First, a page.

- Grim-Eyes in Digger used to do this, especially when dealing with that pesky Earrrrth Rrrrat.
- Sir Ron Lion Heart: Rrrrupees!
- Jill Whelan's character in The Brian And Jill Show "Shakespearean Actor" sketches (in which Shakespearean actors re-enact celebrity arguments) does this. Brian does this to a far lesser extent.
- Caddicarus sometimes does this when he's emphasizing a word for effect.
- Dr. Robotnik from Adventures of Sonic the Hedgehog does this all the time:
"I'll have to give myself a PRRROMOTION!"
- In Disney's Lady and the Tramp, Jock the Scottish terrier does this (among other times) while he's singing a song: "forrr me own", "back yarrrd".
- Scrooge McDuck, another Scottish character, often does this on DuckTales.
- In an effort to show how perfect her Spanish is, Peggy Hill does this way too much.
- Principal Luna from Class of 3000 does this, but then again, he's Latino.
- The early Looney Tunes short Daffy Duck in Hollywood features a pig movie director with a thick German accent named von Hemberger, a parody of Josef von Sternberg voiced by Herman Bing (see "Film" above), who keeps doing this.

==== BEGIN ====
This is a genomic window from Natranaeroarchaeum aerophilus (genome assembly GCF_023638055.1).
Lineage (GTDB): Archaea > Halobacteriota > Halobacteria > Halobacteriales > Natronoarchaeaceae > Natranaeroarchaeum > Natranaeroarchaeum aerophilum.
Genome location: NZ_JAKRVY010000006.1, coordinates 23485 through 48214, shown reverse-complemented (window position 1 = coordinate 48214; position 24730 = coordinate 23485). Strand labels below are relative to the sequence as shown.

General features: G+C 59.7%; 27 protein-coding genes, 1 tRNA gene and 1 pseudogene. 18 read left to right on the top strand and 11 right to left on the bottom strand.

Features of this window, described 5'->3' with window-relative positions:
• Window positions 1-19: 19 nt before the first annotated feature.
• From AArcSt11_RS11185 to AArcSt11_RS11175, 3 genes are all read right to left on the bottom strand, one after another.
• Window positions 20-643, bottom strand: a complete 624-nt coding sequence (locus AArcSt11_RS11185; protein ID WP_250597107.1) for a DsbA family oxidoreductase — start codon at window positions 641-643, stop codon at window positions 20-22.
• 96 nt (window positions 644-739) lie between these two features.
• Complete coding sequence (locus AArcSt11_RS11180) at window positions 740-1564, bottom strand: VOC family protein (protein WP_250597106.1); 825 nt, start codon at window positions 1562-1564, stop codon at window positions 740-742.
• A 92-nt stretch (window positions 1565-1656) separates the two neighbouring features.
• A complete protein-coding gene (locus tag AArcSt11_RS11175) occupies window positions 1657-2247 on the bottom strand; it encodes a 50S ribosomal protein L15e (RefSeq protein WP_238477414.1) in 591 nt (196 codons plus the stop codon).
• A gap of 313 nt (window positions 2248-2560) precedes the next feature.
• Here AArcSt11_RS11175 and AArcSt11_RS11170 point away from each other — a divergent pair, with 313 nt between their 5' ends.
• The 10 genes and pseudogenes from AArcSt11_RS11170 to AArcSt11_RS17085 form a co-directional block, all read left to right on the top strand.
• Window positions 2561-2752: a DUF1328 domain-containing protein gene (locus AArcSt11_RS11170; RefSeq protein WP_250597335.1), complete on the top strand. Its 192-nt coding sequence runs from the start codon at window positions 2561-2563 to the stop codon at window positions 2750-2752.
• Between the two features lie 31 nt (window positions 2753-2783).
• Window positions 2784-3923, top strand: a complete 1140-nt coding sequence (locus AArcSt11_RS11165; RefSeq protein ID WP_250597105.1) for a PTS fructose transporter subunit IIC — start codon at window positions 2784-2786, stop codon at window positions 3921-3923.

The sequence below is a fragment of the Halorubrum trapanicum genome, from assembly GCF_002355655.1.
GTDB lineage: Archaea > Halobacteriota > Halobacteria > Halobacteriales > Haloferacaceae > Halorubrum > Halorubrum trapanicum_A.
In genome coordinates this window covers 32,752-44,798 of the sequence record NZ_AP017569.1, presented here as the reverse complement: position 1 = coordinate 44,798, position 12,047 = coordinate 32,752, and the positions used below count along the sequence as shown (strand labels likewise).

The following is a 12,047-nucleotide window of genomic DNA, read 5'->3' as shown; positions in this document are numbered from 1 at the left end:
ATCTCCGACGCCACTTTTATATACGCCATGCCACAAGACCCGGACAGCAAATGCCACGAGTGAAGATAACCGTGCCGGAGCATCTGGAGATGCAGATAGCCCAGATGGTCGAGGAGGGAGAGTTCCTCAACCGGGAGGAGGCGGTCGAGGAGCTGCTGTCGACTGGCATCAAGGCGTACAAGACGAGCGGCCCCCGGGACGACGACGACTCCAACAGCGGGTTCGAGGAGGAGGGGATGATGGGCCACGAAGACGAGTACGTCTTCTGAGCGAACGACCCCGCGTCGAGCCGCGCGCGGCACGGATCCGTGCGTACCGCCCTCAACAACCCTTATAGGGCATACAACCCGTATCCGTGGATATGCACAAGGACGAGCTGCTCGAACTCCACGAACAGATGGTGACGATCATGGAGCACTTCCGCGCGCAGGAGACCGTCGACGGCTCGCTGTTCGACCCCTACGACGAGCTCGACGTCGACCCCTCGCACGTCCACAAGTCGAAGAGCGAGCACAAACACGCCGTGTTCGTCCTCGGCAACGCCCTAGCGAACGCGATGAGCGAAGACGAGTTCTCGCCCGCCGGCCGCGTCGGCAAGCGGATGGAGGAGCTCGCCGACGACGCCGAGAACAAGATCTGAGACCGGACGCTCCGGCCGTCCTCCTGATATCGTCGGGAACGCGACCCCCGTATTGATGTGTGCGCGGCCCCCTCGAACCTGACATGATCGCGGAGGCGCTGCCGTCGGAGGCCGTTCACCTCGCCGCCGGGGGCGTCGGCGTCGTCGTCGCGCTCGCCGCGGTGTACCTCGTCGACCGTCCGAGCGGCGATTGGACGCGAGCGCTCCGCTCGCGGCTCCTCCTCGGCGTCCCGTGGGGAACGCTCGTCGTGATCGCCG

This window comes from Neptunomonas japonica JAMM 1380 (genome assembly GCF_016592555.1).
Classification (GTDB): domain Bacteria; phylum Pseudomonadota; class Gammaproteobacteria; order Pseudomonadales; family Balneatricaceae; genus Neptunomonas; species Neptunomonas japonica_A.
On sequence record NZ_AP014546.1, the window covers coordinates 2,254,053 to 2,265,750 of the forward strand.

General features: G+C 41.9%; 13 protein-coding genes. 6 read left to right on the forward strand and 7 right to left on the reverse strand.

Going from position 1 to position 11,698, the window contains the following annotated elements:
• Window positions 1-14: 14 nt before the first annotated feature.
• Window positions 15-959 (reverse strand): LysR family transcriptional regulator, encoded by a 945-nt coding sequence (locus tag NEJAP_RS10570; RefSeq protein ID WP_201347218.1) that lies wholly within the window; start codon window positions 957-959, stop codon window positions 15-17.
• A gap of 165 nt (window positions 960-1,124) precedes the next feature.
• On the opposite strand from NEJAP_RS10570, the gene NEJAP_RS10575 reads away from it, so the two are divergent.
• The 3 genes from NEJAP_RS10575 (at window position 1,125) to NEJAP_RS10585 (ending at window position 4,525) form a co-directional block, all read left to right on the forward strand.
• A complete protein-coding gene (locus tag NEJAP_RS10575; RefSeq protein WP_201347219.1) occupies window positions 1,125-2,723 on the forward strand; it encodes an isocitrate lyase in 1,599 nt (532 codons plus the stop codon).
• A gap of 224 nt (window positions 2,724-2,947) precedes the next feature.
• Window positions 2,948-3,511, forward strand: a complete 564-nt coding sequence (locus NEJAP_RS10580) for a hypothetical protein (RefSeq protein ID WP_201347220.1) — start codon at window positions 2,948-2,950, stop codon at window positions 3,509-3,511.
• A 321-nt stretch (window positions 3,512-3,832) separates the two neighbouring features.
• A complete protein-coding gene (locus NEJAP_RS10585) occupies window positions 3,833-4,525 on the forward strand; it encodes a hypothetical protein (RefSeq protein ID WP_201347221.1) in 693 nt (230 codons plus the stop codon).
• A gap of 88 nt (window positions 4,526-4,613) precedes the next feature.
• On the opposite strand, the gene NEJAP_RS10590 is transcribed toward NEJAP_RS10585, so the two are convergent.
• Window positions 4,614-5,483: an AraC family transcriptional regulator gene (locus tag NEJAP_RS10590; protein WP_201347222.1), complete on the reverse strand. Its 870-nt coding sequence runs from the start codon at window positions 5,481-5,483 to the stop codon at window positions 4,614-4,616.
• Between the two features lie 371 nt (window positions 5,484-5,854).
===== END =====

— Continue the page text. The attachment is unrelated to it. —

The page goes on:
- Bugs Bunny imitates an elderly Scotsman: "Poachin' rrrrrabbits on m' prrrroperty! I'm displeased, Mac Rrrrrrrary!"
- Groundskeeper Willie from The Simpsons:
- Sideshow Mel fits this trope to a tee.
- The Great Mouse Detective: Ratigan, in his Villain Song.
- The old goosenote in Charlotte's Web (the animated 1973 film), especially noticable in her part during the "Veritable Smorgasbord" number.
- The "Grrreat and Powerful Trrrixie" from My Little Pony: Friendship Is Magic.
- Harvey Birdman, Attorney at Law had a trilling R and a trilling M:
Phil Ken Sebben: And as a reward for hard work people get-
Harvey Birdman: Promotions!
Phil Ken Sebben: Prrrromotions!
Harvey Birdman: And raises!
Harvey Birdman: Uh, promotions!
Phil Ken Sebben: Prommmmotions!
- The weak English "r" sound is actually quite rare among languages. The "r" is trilled in Russian, Arabic, Dutch, Polish, Greek, Swedish and Norwegian. Spanish and Italian have both a tapped "r" and a trilled "rr". The trilled "r" appears in dialects of other languages, such as Scottish English. French and German speakers don't normally trill the "r", but instead pronounce it at the back of the throat.